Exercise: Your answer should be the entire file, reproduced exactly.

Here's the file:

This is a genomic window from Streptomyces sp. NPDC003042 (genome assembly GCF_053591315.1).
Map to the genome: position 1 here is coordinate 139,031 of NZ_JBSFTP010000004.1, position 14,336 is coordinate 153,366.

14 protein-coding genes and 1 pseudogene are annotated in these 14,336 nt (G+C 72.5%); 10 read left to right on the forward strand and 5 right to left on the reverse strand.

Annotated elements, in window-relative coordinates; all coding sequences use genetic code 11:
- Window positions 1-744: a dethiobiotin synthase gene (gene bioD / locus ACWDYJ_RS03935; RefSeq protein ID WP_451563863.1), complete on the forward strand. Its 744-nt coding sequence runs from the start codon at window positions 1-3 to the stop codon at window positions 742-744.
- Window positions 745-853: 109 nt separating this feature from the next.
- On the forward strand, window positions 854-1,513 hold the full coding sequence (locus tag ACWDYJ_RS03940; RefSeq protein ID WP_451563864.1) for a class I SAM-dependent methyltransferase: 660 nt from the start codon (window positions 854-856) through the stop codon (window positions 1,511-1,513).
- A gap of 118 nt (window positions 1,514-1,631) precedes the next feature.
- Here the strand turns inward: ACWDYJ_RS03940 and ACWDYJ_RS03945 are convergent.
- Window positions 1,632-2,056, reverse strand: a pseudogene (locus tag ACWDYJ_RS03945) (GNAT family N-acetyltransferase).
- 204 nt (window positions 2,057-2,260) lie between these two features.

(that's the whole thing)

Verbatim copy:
This is a genomic window from Streptomyces sp. NPDC003042 (genome assembly GCF_053591315.1).
Map to the genome: position 1 here is coordinate 139,031 of NZ_JBSFTP010000004.1, position 14,336 is coordinate 153,366.

14 protein-coding genes and 1 pseudogene are annotated in these 14,336 nt (G+C 72.5%); 10 read left to right on the forward strand and 5 right to left on the reverse strand.

Annotated elements, in window-relative coordinates; all coding sequences use genetic code 11:
- Window positions 1-744: a dethiobiotin synthase gene (gene bioD / locus ACWDYJ_RS03935; RefSeq protein ID WP_451563863.1), complete on the forward strand. Its 744-nt coding sequence runs from the start codon at window positions 1-3 to the stop codon at window positions 742-744.
- Window positions 745-853: 109 nt separating this feature from the next.
- On the forward strand, window positions 854-1,513 hold the full coding sequence (locus tag ACWDYJ_RS03940; RefSeq protein ID WP_451563864.1) for a class I SAM-dependent methyltransferase: 660 nt from the start codon (window positions 854-856) through the stop codon (window positions 1,511-1,513).
- A gap of 118 nt (window positions 1,514-1,631) precedes the next feature.
- Here the strand turns inward: ACWDYJ_RS03940 and ACWDYJ_RS03945 are convergent.
- Window positions 1,632-2,056, reverse strand: a pseudogene (locus tag ACWDYJ_RS03945) (GNAT family N-acetyltransferase).
- 204 nt (window positions 2,057-2,260) lie between these two features.